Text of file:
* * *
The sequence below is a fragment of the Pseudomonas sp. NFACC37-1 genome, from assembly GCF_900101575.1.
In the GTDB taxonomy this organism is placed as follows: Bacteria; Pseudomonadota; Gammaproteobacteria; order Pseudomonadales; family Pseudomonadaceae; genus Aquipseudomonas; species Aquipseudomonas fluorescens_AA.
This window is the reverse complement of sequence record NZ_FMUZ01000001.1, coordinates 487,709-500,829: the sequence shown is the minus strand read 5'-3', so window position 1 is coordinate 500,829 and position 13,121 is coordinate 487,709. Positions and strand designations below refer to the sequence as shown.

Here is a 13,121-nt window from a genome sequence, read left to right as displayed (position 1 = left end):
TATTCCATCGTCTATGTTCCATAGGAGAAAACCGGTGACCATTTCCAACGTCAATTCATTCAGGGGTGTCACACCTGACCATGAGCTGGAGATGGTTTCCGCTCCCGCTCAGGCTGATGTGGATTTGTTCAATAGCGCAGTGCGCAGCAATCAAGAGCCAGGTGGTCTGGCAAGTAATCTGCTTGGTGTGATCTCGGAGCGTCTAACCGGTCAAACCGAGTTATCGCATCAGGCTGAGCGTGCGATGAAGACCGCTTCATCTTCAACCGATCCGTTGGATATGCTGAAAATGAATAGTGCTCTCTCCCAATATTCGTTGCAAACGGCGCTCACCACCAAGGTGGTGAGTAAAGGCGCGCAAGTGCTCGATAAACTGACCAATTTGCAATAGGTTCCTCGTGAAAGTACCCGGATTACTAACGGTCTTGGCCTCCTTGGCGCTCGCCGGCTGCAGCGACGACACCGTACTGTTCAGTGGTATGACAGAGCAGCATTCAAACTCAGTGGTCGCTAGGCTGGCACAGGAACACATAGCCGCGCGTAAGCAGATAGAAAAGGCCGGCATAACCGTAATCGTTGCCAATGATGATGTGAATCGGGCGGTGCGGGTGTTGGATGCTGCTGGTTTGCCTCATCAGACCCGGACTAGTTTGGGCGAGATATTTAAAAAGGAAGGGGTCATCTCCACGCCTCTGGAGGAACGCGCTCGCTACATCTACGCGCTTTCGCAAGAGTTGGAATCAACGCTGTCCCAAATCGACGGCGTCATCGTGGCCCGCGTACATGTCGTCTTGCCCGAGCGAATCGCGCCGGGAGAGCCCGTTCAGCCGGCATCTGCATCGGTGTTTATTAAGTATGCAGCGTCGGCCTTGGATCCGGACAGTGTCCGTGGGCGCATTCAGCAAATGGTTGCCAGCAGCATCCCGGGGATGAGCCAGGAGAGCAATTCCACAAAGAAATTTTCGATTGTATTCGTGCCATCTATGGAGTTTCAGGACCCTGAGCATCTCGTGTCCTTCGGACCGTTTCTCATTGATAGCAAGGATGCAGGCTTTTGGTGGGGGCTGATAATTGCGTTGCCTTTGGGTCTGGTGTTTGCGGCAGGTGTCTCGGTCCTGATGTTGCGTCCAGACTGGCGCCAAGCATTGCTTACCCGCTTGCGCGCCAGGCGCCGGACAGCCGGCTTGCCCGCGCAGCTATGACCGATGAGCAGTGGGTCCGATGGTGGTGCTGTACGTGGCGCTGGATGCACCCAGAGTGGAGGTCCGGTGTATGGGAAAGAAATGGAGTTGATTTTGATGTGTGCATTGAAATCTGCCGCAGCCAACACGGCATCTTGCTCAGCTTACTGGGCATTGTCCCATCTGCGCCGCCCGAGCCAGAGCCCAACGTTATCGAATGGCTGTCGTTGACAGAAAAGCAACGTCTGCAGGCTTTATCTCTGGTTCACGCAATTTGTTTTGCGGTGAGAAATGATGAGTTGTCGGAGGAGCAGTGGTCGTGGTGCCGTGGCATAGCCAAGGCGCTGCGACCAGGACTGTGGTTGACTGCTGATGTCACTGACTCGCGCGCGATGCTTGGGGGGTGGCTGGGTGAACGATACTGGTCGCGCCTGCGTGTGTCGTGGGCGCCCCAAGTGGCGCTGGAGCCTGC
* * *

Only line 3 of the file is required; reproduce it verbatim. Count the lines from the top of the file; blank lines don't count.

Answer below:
This window is the reverse complement of sequence record NZ_FMUZ01000001.1, coordinates 487,709-500,829: the sequence shown is the minus strand read 5'-3', so window position 1 is coordinate 500,829 and position 13,121 is coordinate 487,709. Positions and strand designations below refer to the sequence as shown.